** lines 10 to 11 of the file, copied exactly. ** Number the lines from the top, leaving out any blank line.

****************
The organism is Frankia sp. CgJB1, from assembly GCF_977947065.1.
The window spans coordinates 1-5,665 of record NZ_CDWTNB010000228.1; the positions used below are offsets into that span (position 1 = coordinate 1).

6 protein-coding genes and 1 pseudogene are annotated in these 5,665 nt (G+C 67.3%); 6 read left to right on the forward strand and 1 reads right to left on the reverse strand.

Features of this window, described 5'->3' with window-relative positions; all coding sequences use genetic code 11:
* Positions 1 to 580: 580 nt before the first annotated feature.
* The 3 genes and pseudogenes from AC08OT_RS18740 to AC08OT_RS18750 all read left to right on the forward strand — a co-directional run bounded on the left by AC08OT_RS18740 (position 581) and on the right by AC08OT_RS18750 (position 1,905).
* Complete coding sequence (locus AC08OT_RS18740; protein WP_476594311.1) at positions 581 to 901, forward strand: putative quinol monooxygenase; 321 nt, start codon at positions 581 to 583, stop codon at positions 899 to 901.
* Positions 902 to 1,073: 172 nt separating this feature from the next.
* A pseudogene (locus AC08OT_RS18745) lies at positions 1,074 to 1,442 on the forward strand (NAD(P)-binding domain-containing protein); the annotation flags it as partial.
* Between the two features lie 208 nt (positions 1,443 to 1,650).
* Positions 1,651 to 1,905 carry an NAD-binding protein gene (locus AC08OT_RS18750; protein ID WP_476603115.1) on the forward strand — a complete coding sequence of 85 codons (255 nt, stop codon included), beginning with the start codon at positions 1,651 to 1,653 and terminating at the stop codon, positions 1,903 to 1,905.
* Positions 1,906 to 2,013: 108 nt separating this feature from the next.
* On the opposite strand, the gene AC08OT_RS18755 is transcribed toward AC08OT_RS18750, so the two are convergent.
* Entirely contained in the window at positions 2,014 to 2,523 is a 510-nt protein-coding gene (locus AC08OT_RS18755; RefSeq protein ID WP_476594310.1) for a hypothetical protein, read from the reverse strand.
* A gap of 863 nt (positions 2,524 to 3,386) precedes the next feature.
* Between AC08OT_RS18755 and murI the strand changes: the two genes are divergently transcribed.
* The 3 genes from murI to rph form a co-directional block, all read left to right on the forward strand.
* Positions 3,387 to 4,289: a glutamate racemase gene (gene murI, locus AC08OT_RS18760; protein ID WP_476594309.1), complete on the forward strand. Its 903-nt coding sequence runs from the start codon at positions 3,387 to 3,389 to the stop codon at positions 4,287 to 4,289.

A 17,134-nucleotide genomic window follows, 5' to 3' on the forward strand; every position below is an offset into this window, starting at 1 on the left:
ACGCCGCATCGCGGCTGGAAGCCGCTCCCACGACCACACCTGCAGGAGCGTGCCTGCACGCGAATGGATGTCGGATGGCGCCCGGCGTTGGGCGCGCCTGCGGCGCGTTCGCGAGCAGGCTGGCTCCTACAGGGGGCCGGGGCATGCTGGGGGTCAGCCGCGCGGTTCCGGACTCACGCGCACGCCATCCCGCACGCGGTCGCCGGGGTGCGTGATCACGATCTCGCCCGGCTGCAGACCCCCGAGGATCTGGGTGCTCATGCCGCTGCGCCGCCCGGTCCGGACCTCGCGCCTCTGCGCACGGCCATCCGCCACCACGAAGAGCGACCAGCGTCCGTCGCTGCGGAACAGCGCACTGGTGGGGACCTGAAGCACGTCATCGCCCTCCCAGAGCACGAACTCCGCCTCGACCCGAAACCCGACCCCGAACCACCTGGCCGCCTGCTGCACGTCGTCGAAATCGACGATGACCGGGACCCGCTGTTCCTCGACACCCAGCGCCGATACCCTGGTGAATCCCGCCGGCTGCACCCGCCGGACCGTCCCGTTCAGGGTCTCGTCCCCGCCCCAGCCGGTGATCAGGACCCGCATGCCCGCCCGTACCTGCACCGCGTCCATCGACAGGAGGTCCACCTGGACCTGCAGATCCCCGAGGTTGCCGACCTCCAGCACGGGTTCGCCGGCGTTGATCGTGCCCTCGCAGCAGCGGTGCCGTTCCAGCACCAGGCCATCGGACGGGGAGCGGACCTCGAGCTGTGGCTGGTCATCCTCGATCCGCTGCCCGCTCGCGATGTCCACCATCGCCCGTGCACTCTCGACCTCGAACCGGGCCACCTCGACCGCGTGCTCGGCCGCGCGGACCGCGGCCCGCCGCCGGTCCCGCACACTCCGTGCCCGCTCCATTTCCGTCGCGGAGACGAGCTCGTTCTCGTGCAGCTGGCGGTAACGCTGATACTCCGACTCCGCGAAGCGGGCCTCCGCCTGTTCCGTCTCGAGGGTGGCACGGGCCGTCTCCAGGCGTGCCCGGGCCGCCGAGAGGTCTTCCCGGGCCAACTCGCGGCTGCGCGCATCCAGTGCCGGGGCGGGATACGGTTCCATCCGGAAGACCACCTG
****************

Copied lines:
* Between the two features lie 208 nt (positions 1,443 to 1,650).
* Positions 1,651 to 1,905 carry an NAD-binding protein gene (locus AC08OT_RS18750; protein ID WP_476603115.1) on the forward strand — a complete coding sequence of 85 codons (255 nt, stop codon included), beginning with the start codon at positions 1,651 to 1,653 and terminating at the stop codon, positions 1,903 to 1,905.